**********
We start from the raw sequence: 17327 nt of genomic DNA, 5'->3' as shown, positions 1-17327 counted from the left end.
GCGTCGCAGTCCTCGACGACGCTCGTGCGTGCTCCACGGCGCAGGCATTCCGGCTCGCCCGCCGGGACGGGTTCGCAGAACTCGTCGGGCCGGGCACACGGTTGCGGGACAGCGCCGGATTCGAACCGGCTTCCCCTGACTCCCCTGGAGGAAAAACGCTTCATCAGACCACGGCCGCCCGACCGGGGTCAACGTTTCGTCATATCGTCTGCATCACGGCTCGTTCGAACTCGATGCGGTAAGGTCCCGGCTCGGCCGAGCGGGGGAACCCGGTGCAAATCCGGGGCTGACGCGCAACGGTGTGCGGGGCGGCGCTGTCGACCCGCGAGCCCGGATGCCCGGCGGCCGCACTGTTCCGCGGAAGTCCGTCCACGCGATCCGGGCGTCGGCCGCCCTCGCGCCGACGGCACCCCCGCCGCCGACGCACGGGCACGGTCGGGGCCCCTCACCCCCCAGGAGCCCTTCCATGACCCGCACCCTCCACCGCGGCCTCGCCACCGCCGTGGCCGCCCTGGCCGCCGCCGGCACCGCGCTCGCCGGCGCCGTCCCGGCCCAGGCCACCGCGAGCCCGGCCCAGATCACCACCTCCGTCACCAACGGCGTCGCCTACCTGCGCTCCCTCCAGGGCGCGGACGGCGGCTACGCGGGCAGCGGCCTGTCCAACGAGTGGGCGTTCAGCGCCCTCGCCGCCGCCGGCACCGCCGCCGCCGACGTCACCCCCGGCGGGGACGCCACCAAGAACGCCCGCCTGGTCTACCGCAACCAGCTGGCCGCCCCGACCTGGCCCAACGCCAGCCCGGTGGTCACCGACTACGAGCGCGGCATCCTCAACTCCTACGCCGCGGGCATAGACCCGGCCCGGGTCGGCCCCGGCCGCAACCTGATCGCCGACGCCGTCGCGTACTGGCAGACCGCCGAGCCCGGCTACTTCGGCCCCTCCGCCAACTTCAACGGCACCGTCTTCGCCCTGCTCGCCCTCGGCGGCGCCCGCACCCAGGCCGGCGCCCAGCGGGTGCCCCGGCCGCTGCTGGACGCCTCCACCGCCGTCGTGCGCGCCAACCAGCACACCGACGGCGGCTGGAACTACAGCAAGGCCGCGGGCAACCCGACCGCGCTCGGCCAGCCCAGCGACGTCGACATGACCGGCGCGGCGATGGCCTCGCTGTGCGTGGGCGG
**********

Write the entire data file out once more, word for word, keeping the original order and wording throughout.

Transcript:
We start from the raw sequence: 17327 nt of genomic DNA, 5'->3' as shown, positions 1-17327 counted from the left end.
GCGTCGCAGTCCTCGACGACGCTCGTGCGTGCTCCACGGCGCAGGCATTCCGGCTCGCCCGCCGGGACGGGTTCGCAGAACTCGTCGGGCCGGGCACACGGTTGCGGGACAGCGCCGGATTCGAACCGGCTTCCCCTGACTCCCCTGGAGGAAAAACGCTTCATCAGACCACGGCCGCCCGACCGGGGTCAACGTTTCGTCATATCGTCTGCATCACGGCTCGTTCGAACTCGATGCGGTAAGGTCCCGGCTCGGCCGAGCGGGGGAACCCGGTGCAAATCCGGGGCTGACGCGCAACGGTGTGCGGGGCGGCGCTGTCGACCCGCGAGCCCGGATGCCCGGCGGCCGCACTGTTCCGCGGAAGTCCGTCCACGCGATCCGGGCGTCGGCCGCCCTCGCGCCGACGGCACCCCCGCCGCCGACGCACGGGCACGGTCGGGGCCCCTCACCCCCCAGGAGCCCTTCCATGACCCGCACCCTCCACCGCGGCCTCGCCACCGCCGTGGCCGCCCTGGCCGCCGCCGGCACCGCGCTCGCCGGCGCCGTCCCGGCCCAGGCCACCGCGAGCCCGGCCCAGATCACCACCTCCGTCACCAACGGCGTCGCCTACCTGCGCTCCCTCCAGGGCGCGGACGGCGGCTACGCGGGCAGCGGCCTGTCCAACGAGTGGGCGTTCAGCGCCCTCGCCGCCGCCGGCACCGCCGCCGCCGACGTCACCCCCGGCGGGGACGCCACCAAGAACGCCCGCCTGGTCTACCGCAACCAGCTGGCCGCCCCGACCTGGCCCAACGCCAGCCCGGTGGTCACCGACTACGAGCGCGGCATCCTCAACTCCTACGCCGCGGGCATAGACCCGGCCCGGGTCGGCCCCGGCCGCAACCTGATCGCCGACGCCGTCGCGTACTGGCAGACCGCCGAGCCCGGCTACTTCGGCCCCTCCGCCAACTTCAACGGCACCGTCTTCGCCCTGCTCGCCCTCGGCGGCGCCCGCACCCAGGCCGGCGCCCAGCGGGTGCCCCGGCCGCTGCTGGACGCCTCCACCGCCGTCGTGCGCGCCAACCAGCACACCGACGGCGGCTGGAACTACAGCAAGGCCGCGGGCAACCCGACCGCGCTCGGCCAGCCCAGCGACGTCGACATGACCGGCGCGGCGATGGCCTCGCTGTGCGTGGGCGG